Literally hundreds of actors have played presidents on TV and in the movies, but finding a standout role may be actually tougher than picking a president.
From all-out satire to serious film, from thriller to history, presidents make appearances in all kinds of films. Sometimes the fate of the world is at stake, sometimes the state of the president is at stake, and sometimes nothing is at stake.
There are great movies with presidents in them—Being There and Dr. Strangelove, for instance—where the depiction of the president is perhaps the weakest part of the film. Who even remembers that Franchot Tone played the unnamed president in Advise and Consent?
Then there was the tiresome trend in the ’90s (Dave, The American President) where the world would just come together in joy and happiness as soon as a president became sufficiently liberal.
Some films actually depict the weight and responsibility of being president—and then some. Henry Fonda’s noble president in Fail Safe nukes New York to stop all-out nuclear war, while Morgan Freeman as president in Deep Impact decides who gets to survive an asteroid impact and repopulate the human race (a topic first dealt with in the dark satirical masterpiece Dr. Strangelove).
So here is the short list of presidential depictions in film and TV I found the most memorable.
1. 13 Days—John F. Kennedy
Of all the movies about thinking the unthinkable, this is the most realistic—because it was real.
The movie tautly follows JFK and his national security team (along with his political consultant played by Kevin Costner) through the Cuban Missile Crisis. The best part of the film is Bruce Greenwood’s balanced portrait of JFK, stripped of glamor and weighing issues of war and peace in the nuclear age.
The worst is the narrative device of making the movie too much about political consultant sh*t. Sure, using Costner’s character, Ishmael-style, as an outsider looking in as an everyman narrator for the rest of us is both a classic and useful device. Exaggerating his role—particularly when he tells the president he’s being “set up” by cartoonish generals who really want nuclear war—is almost unforgivable.
2. Idiocracy—President Dwayne Elizondo Mountain Dew Herbert Camacho
After the last campaign season, no discussion of movie presidents is complete without at least a mention of President Dwayne Elizondo Mountain Dew Herbert Camacho.
Terry Crews plays the leader in Mike Judge’s hilarious future dystopia where merit no longer matters. Luke Wilson is “average Joe” Bauers, an army librarian who awakens from a suspended animation experiment to find he is the only one left with any book learning and becomes a hero by irrigating crops with water instead of energy drinks.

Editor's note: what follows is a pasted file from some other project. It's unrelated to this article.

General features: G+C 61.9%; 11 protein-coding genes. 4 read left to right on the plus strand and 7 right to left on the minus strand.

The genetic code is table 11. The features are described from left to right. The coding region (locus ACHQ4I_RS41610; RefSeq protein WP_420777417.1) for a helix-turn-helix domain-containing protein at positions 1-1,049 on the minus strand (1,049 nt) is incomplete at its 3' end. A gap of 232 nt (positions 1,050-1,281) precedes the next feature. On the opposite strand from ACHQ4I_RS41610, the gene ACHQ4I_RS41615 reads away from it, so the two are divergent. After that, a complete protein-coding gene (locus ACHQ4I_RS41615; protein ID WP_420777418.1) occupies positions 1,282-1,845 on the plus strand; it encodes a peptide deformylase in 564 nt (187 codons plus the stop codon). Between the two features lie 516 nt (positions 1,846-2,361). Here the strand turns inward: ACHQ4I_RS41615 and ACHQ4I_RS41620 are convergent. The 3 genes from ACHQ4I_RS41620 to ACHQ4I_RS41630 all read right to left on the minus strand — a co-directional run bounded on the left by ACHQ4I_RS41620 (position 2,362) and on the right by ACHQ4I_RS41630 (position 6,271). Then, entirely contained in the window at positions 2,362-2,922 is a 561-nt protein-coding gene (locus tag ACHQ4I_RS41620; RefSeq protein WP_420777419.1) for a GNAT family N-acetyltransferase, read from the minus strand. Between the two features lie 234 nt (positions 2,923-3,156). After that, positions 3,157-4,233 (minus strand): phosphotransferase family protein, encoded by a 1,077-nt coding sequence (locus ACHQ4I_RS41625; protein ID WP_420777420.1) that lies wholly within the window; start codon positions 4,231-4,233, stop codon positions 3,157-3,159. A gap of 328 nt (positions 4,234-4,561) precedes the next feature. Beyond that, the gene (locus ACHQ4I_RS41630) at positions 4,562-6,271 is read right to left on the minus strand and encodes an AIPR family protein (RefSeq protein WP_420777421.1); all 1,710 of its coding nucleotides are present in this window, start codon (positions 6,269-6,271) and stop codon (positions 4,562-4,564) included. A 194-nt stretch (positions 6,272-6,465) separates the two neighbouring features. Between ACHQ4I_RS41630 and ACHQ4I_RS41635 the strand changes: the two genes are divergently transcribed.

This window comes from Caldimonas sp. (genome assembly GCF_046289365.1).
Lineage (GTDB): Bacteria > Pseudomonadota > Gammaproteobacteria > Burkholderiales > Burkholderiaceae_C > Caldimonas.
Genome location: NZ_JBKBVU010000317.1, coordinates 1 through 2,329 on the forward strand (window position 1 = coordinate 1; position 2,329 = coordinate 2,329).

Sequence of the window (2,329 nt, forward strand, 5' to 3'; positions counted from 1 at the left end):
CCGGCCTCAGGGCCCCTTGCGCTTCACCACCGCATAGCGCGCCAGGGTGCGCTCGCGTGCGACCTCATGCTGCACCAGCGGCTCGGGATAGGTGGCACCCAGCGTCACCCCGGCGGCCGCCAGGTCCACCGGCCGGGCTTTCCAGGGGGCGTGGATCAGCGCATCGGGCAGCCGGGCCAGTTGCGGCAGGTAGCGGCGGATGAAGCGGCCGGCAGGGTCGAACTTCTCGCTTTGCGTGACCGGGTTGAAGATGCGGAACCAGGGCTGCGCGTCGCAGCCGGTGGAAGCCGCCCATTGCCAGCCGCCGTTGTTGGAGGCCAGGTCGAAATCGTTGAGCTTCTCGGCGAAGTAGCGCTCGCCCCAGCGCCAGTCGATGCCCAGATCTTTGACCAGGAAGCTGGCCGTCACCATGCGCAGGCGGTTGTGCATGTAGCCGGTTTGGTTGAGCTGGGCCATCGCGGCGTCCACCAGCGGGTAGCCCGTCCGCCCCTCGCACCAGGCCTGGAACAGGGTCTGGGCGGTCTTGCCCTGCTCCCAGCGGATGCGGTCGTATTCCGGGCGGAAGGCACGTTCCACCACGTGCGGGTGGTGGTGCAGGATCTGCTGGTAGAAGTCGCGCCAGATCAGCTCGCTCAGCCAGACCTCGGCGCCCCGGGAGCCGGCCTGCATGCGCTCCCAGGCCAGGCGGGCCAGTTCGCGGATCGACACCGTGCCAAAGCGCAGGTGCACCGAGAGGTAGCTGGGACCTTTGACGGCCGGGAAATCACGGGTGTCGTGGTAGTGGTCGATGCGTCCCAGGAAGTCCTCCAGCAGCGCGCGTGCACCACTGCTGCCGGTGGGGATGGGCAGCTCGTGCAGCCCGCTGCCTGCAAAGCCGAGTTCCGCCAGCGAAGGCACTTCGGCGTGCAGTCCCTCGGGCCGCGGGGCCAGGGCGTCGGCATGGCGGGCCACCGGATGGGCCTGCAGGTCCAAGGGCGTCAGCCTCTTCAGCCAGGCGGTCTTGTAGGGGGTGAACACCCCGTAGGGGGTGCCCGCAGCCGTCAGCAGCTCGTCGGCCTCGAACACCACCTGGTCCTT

3. John Adams—John Adams
What seemed like an odd casting choice at the time gives way to a nuanced and terrific portrayal by Paul Giamatti of a guy following the toughest act in history—George Washington—and struggling to put his own stamp on the job, while boxed in by the precedents set by THE president.
Laura Linney is also the best first lady in film history with a superb turn as Abigail Adams, a true political partner and sometimes instigator.
4. Amistad—John Quincy Adams
Perhaps the best depiction of an ex-president. John Quincy Adams’ former role looms large in every action he takes in Amistad as he puts slavery on trial while trying to free slaves who rose up in mutiny against their captors on a brutal slave ship.
In real life, JQA was less judicious in his comments. His inflammatory rhetoric about the South is credited with making compromise almost impossible before the Civil War.
But Amistad brought back an important incident in American history, and Anthony Hopkins is great in the role.
5. Independence Day—President Thomas J. Whitmore
It’s not quite Henry V’s “once more unto the breach, dear friends,” but come on, the “Independence Day” speech is irresistible. The only thing close to it in real life in the last 25 years is George W. Bush’s best moment with the NYFD after 9-11.
Bill Pullman’s president is that man of action we all wish would be in charge in that time of crisis, but seldom is.
6. Air Force One—President James Marshall
Next to the speech in Independence Day, “Get off my plane” is the greatest thing a fictional president has ever said in a thriller. Harrison Ford’s James Marshall is perhaps the greatest fantasy president in movie history—calm, wise, a man of action, and a great father.
7. 24—President David Palmer
Dennis Haysbert’s depiction of President Palmer was so authoritative and lasting in Seasons 1-4 of 24, that he is still using his voice of authority 10 years later to make people feel that buying Allstate Insurance is the safe choice.
In the age of terrorism, the character of President Palmer reversed the trend of ’90s movie presidents, as a liberal who had to temper his ideals in the face of threats he had not taken seriously before assuming the office.
8. John Adams—George Washington
The most underrated part of the fine HBO series John Adams is David Morse’s appropriately quiet, but still imposing, performance as the man who put the precedents in the presidency. The scene above shows just how commanding George Washington was, even in a room of intellectual giants and men who were literally changing the world—and had the hubris to actually believe they were.
Morse even captures Washington’s slight discomfort with speaking in public with his wooden teeth without overdoing it. Also memorable is Washington’s reading the Declaration of Independence to the troops.
9. Lincoln—Abraham Lincoln
I’m not a big fan of historian Doris Kearns Goodwin who wrote the book, and the movie contains a few irritating Spielbergisms, but Daniel Day-Lewis simply disappears into the role of our second greatest president at the time of the nation’s greatest crisis.
Once you’ve seen the movie, it’s hard to read a Lincoln quote without seeing—and hearing—Lewis’s portrayal in your head.